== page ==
Tuesday, January 24, 2017


I'm not looking down on the Buddha, but it is an interesting viewpoint in the photo. You see his hand and knees quite clearly.

Reading The Purpose and Practice of Meditation, Sangharakshita's experience of sort of rigid insight meditation practices are in the 70's in England. I guess I wouldn't have kept that in the collection, it's out of date. I'm reading The Best Buddhist Writing 2010, Vajrayana teachers are teaching calming meditation. Listening on Insight Timer, Theravadan Buddhist are doing visualization meditations. They are all getting us in touch with our bodies and the breath. When I was visiting Zen Mountain Monastery the lovely woman giving us a tour talked about doing metta. I think with the internet we've gotten to a place where all the forms of meditation are available. I listened to a Taoist meditation that seemed rather Buddhist except for the music in the background. Reading Working With The Five Hinderances, there's a kind of Start Where You Are kind of ethic, no dharma and denial. There are no easy work arounds, and you need to avoid spiritual bypassing (coined by John Welwood). It's as though people really are doing a Survey of Buddhism, looking at the breadth and depth of Buddhism.

Looks like there's a copy of the survey for $4.04 in the USA, which is the lowest price for a used book on Amazon. The Best of Buddhism books are 1 cent, but then there's $3.99 in shipping and handling. So after all the free books out there--and there are quite a lot of them--the $4 used book is quite thrifty.

Wednesday, January 18, 2017

Hinderances and circumstances

Another aspect of the hinderances is that they are very ego driven, and therefore they are an opportunity to observe the self. It's almost crushing to admit you have hinderances, or greed, hatred and desire. The hope is to turn desire into Dhammachanda, which is desire for the Dharma life. I like that concept.

Ajahn Theradhamma also talks about circumstances. He talks about the importance of generosity to help break the hold on self but excoriates the lay who leave after giving stuff, and miss the meditation. Theravadan tradition is plagued by the lay/monastic split.


Thinking more about Ajahn Theradhammo's book The Five Hinderances, it's almost a Padmasambhava point--that you don't get rid of the hinderances, you work with them. He also says something I've never heard, that working with the hinderances is in the 4th of the 4 items of mindfulness in the Satipatthana Sutta, which would make my waiting 14 years less of a mistake. I had a feeling that that might be a unique Theravadan tradition take on the Sutta because I don't remember that from other books. Some of my books are on Kindle, and I guess I didn't think to search them when I was looking up the Hinderances in my books: Living With Awareness and Satipatthana. I'll have to look into those books, along with the others I mention in the last post. The other thing I feel coming in the book is discussion of circumstances. Theradhammo sort of dismisses them because if you're a monk they're all taken care of supposedly--though Ajahn Chah, seems to think it's a problem with the Thais.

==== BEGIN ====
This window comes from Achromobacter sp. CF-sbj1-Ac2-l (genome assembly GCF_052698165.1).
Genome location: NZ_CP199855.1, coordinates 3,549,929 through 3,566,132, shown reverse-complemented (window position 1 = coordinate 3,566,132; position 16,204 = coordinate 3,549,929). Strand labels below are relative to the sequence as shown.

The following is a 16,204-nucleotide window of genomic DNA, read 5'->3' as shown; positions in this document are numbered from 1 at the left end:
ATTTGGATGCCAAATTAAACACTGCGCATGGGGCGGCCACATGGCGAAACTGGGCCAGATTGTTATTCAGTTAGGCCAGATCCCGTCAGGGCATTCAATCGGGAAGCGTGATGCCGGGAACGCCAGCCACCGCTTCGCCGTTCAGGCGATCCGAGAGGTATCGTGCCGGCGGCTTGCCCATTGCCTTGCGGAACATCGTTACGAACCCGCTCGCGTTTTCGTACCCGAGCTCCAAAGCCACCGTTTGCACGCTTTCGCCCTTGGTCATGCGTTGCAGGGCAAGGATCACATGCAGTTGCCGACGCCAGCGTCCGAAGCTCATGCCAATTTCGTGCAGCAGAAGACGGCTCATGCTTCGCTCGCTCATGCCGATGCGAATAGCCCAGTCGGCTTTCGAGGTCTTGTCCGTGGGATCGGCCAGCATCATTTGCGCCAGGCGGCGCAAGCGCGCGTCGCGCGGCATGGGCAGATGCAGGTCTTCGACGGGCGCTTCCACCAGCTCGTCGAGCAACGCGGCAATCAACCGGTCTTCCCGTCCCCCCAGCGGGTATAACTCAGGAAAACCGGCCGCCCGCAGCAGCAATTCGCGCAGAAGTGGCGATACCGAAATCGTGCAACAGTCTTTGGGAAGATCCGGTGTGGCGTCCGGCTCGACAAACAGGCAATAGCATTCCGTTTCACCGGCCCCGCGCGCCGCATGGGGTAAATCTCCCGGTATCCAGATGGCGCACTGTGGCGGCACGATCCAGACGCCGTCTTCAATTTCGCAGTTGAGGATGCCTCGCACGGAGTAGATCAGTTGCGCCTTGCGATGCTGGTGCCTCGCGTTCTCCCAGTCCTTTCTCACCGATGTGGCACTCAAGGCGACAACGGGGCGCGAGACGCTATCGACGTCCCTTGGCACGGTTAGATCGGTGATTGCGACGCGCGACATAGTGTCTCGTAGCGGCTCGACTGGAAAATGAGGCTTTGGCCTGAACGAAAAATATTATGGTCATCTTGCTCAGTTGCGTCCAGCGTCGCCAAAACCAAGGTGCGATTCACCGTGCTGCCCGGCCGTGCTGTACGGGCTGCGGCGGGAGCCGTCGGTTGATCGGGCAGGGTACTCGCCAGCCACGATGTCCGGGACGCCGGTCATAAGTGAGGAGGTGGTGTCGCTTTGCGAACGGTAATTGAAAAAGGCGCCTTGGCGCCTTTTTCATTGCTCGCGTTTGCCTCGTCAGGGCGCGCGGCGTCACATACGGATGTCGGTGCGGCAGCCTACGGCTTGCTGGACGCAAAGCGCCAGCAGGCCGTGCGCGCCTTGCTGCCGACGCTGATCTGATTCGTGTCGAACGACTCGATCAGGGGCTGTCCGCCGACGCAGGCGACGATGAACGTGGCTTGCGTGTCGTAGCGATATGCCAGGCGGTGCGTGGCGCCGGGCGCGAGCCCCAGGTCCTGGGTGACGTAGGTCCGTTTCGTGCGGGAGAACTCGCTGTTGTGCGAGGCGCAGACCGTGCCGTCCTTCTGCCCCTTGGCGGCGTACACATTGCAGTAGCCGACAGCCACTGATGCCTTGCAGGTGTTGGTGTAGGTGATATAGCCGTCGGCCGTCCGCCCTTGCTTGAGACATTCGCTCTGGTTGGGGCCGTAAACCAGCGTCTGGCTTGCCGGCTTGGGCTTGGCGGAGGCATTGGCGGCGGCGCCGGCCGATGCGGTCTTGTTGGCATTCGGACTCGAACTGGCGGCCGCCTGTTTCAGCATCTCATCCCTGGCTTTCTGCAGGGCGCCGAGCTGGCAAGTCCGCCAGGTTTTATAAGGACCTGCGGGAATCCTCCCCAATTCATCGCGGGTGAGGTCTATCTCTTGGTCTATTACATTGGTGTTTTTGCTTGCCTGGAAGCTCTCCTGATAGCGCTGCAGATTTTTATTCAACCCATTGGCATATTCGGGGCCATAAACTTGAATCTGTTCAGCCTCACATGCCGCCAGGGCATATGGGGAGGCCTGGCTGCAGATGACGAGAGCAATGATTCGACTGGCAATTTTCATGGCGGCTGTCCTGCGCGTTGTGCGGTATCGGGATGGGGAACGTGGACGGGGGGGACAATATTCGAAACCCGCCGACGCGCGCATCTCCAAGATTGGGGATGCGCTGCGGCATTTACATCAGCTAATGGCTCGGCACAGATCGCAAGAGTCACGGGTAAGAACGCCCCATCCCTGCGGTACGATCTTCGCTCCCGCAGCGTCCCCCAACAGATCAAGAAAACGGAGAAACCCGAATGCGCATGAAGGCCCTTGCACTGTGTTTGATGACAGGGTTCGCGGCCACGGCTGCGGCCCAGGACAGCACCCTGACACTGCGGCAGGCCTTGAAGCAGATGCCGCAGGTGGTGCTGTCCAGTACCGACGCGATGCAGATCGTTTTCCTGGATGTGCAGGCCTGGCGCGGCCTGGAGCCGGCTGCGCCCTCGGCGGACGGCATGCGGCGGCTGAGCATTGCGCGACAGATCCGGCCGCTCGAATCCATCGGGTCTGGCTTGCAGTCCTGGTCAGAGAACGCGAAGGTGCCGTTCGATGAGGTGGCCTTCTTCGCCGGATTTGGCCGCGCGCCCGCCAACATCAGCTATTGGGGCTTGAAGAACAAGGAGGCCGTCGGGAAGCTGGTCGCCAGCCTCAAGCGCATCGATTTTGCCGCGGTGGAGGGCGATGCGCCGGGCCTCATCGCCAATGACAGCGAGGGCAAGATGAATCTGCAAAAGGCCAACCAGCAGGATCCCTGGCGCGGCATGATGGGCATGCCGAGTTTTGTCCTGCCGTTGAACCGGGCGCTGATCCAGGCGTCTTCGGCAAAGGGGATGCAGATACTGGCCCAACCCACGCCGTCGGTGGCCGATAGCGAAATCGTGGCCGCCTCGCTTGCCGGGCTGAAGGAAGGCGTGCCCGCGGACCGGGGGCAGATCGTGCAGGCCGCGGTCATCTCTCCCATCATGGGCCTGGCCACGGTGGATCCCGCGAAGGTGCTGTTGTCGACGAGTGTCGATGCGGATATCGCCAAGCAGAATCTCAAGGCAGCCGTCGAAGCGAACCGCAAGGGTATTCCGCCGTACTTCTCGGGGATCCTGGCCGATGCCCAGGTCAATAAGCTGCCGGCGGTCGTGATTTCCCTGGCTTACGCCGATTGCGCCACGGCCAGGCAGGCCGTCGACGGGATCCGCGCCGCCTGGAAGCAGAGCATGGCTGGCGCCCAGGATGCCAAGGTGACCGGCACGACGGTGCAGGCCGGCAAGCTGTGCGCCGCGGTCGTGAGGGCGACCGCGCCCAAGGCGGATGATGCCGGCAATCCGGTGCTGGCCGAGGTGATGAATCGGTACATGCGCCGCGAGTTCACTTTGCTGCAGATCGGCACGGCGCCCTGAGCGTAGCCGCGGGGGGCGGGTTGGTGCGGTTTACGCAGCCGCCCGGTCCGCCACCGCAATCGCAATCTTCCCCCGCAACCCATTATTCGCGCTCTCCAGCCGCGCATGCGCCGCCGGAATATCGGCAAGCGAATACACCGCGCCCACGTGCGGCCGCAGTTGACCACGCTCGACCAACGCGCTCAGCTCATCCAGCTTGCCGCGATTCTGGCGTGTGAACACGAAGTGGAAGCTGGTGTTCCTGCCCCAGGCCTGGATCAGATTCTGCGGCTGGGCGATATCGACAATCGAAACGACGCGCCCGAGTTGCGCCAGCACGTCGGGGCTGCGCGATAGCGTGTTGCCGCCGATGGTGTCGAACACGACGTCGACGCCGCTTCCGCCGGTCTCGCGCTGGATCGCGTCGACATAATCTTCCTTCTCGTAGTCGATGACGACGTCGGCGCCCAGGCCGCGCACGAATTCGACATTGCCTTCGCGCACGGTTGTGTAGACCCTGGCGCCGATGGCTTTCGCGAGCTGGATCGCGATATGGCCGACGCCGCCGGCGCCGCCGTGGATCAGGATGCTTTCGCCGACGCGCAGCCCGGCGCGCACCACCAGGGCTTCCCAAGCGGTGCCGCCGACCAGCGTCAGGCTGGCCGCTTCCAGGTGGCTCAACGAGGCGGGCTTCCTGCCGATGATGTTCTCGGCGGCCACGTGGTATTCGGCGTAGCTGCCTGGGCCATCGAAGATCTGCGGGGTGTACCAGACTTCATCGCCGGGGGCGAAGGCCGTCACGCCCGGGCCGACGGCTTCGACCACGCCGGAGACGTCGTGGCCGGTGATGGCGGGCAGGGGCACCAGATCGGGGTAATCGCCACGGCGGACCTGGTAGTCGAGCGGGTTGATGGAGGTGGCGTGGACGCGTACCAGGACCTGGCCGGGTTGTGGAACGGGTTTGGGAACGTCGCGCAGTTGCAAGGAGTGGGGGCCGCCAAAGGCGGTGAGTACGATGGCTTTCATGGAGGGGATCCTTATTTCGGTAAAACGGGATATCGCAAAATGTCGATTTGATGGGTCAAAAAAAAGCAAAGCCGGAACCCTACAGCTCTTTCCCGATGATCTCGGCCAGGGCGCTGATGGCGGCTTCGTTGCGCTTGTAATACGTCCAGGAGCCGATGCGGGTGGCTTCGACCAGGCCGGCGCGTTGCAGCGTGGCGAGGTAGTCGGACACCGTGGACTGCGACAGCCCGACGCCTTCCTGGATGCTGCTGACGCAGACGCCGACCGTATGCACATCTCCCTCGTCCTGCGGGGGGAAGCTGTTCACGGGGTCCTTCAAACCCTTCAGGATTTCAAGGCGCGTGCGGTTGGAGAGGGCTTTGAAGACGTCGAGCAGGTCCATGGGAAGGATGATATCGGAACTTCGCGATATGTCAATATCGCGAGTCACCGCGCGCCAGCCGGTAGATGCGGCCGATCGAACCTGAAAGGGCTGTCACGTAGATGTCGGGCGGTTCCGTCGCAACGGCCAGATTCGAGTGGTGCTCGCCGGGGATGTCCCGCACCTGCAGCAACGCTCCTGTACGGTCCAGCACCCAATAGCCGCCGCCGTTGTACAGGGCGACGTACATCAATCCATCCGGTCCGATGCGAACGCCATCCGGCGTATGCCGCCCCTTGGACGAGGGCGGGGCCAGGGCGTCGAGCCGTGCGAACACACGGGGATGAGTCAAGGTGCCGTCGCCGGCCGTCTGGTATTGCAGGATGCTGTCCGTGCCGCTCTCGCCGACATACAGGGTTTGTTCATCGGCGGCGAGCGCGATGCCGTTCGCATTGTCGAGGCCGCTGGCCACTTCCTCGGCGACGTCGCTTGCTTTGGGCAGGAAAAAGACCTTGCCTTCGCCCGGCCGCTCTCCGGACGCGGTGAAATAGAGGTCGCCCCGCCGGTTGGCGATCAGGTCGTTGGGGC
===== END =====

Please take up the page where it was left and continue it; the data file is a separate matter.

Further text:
Been thinking lately I'm a Theravadan in the morning, Mahayana in the daytime, Zen in the evening and Pure Land at bedtime. I read a Theravadan book or the pali cannon in the morning before I meditate. During the day I try to add positivity to the world, the Bodhisattva ideal. In the evening I usually do a Pure Awareness meditation. And I fall asleep listening to a pure land sutra.

It's interesting that in the Shorter Sukhavativyuha Sutra that the Bodhisattva who's pure land it is, covers the pure land with his tongue, and then he can describe it. Wow, that's a big tongue, a very descriptive tongue to be able to taste a buddhafield.

The other interesting thing I've noticed listening to Shorter Sukhavativyuha Sutra, is that it says, "He feels the Buddha with his body, he feels the Dharma with his body, he feels the Sangha with his body." That goes along with all the somatic emphasis in our alienating world, including most spectacularly Touching Enlightenment, by Reginald Ray the founder of Dharma Ocean. That's a splinter off Shambhala, though perhaps splinter minimizes the greatness of the movement. If I wasn't in an independent phase and lacking in funds to fly to Crestone Colorado, which oddly has many many Buddhist outfits (8), and also has Richard Baker's outfit, famous to me from the book Shoes Outside The Door.

Friday, January 13, 2017

Five Hinderances

I started reading Working With The Five Hinderances by Ajahn Theradhammo (I think his name means strong with the Dharma, but it could also mean the Dharma is strong, I'm no Pali scholar). He is part of the Thai Forest Tradition. I think I was taught the five hinderances in my 2nd or 3rd meditation class, but I've pretty much neglected them until somehow I decided that was something to focus on 14 years later. It's been a real revelation. Like you notice a plank you have always walked on was riddled with termites and really you've been floating on air, mis-walking over it for years. To me the Dharma isn't chasing sticks like a dog, but turning to face the stick thrower.

Here is Theradhammo's alternate translation of the 5 Hinderances:
1. Reaching out for sense stimulation: wanting, longing for, desiring sense pleasure. (Sense Desire)
2. Any kind of pushing away of experience: resistance, irritation, aversion. (Ill Will)
3. Lethargy and drowsiness: Lacking driving power, lethargy, not having vigor or lacking energy, unwieldiness, laziness, sleepiness, drowsiness, dullness of the mind. (Sloth and Torpor)
4. Worry or scruples: Remorse, worrying about one's unskillful actions. (Restlessness and Anxiety)
5. Sceptical doubt, uncertainty, perplexity specifically with regard to the teachnigs or the training, or even self doubt about one's ability to do the practice. Confusion, worry, which causes indecision, wavering and vacillation and paralysis. (Doubt and Indecision)

The things in parenthesis are the categories was taught that can be found in Change Your Mind by Paramanada and Meditation by Kamalashila. I honestly don't know if Kamalashila's new book called Meditation is the same book, with a different subtitle, or whether it's a fresh new book, or whether it's like a second edition after he edited and re-wrote the new one. 

Anyway, they are both from the TBC, which is the tradition I learned my meditation, have gone on many retreats and was in the ordination process for many years. I learned in NYC with Vajramati in 2002.